Different types of workers have different legal requirements
One of the most important differences between employees and contractors or freelancers is the way they are paid and taxed. While employees are on a business payroll, contractors work for an agreed-upon wage for any work they decide to complete. This means that employers deduct taxes from employees and often provide employee benefits like health insurance and vacation pay, while contractors are responsible to pay their own taxes and find their own health insurance. Contractors and freelancers also have more freedom over the jobs they agree to and the hours they work, while employees usually work specific jobs for set hours.
What type of workers should small businesses choose?
There are pros and cons to both freelancers and employees. If you are just starting a small business and don't require a full staff working regular hours, hiring a few reliable freelancers might be a better option. However, if you need staff to work specific hours and complete set tasks, it's better to hire employees outright.
The key takeaway is to make sure you know the difference between these two categories as you are setting up and growing your business so that you don't run afoul of labor laws—and to continue to categorize workers correctly if they ever change status from one category to another.
Employment labor laws vary depending on your small business
Even if your small business only employs one or two people, it's crucial that you stay up to date on labor laws in your country. According to employment law attorneys, failing to abide by labor laws in your country could result in civil money penalties and, in some situations, even jail time.
There might be many laws that fall under the umbrella of employment labor laws, depending on the area where your business is located. For example, many countries have regulations on the number of hours of work in a standard work week, when employers need to pay overtime hours, vacation and holiday pay, amount of paid and unpaid leave employees are entitled to, minimum wage requirements, steps to follow for employee termination, and more. These labor laws could vary depending on what type of small business you own and what industry you’re in. For example, agricultural workers often fall under a different category due to the number of consecutive hours necessary during certain times of year. It's important to know how exactly you and your employees are categorized by law so that you know which regulations apply to you.
Employment labor laws are important for small business owners
You should also have a good, working understanding of employees rights within your country or region. For example, in many places including the US, employees have the right to unionize, collectively bargain, and participate in concerted activity for their mutual aid and protection, which includes the right to discuss the terms and conditions of employment, such as wages without facing adverse action.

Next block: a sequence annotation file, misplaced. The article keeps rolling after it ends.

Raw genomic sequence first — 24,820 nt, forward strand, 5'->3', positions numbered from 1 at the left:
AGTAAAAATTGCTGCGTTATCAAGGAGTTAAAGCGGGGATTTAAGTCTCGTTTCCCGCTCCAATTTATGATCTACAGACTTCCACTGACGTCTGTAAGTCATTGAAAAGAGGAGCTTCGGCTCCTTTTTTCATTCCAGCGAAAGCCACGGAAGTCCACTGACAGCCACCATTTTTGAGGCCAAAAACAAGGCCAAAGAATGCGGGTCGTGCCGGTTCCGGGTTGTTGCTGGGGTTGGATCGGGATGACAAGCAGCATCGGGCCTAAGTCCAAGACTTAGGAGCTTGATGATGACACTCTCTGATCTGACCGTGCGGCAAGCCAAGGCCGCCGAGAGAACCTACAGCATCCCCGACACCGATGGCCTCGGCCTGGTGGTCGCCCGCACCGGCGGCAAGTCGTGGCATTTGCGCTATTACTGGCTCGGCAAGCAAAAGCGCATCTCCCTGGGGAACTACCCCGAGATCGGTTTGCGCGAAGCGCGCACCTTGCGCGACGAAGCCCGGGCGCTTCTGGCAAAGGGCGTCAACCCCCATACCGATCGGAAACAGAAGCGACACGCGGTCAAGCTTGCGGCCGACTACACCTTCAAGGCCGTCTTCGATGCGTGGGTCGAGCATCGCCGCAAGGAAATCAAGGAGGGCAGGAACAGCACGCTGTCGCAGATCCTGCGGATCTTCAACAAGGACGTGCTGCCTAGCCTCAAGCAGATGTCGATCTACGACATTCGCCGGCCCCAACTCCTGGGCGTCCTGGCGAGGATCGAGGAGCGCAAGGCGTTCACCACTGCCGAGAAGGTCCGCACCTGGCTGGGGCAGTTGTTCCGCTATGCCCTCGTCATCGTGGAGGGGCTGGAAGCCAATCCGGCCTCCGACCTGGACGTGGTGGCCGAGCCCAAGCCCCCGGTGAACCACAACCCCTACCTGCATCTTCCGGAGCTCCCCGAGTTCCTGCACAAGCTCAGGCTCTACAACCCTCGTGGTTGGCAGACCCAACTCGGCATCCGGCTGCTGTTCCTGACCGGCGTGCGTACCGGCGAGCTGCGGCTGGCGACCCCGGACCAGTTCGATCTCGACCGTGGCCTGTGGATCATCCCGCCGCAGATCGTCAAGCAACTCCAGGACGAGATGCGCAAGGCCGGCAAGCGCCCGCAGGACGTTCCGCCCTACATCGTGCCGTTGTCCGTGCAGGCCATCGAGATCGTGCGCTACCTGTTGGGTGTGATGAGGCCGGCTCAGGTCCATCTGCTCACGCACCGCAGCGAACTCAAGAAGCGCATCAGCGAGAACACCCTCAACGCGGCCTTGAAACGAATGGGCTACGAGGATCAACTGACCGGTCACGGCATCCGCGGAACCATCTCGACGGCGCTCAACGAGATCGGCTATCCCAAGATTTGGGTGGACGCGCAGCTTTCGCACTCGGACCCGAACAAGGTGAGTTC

The US and many other western nations also have laws regarding workplace discrimination. In the US, the Equal Employment Opportunity Commission (EEOC) enforces workplace anti-discrimination laws, including the Americans with Disabilities Act (ADA) and the Rehabilitation Act, Title VII of the Civil Rights Act (which prohibits discrimination based on race, color, national origin, religion, sex and pregnancy), the Age Discrimination in Employment Act, and the Genetic Information Nondiscrimination Act. Laws like these are designed to protect and provide accommodation for marginalized people who could face discrimination based on race, gender, disability, sexual orientation or age in the workplace.
Some of these laws might not only apply after an employee is hired, but even in the interview process. For example, in some places it is illegal to discriminate against job applicants on the basis of disability or health conditions, or even to ask specific medical questions. If you are an employer, you should be familiar with the anti-discrimination laws in your area, not only to avoid lawsuits and penalties, but to ensure that your business is operating ethically and that you are providing reasonable accommodations where you can.
Workplace safety requirements
Depending on the industry you are in, you might need to know about occupational safety and health for your workplace. Your employees might have to go through specific workplace safety training, you may have DOL poster requirements, or you may need particular workplace signage or protective gear around certain materials or equipment.
During the COVID-19 pandemic, public health authorities in many places required additional safety precautions, such as wearing masks, installing directional arrows or social distancing markers in queues or installing fiberglass screens next to cash registers. Though many of these regulations have been phased out, it's important to stay up to date on current public health department recommendations and requirements both to avoid liability and to provide the safest possible environment for customers, clients, employees and partners.
Workers' compensation insurance
Depending on the type of business you own and the state, province or country you live in, you might also want to purchase workers' compensation insurance, which protects both your employees and your business if someone is injured at work. Workers’ compensation insurance can be a benefit to both employer and employee because it typically covers medical expenses and lost pay for the employee and protects the employer from potential lawsuits. In an extreme situation, it could even support individuals with disabilities, cover lost wages, and provide survivor benefits for affected families.
Small business owners should know about business taxes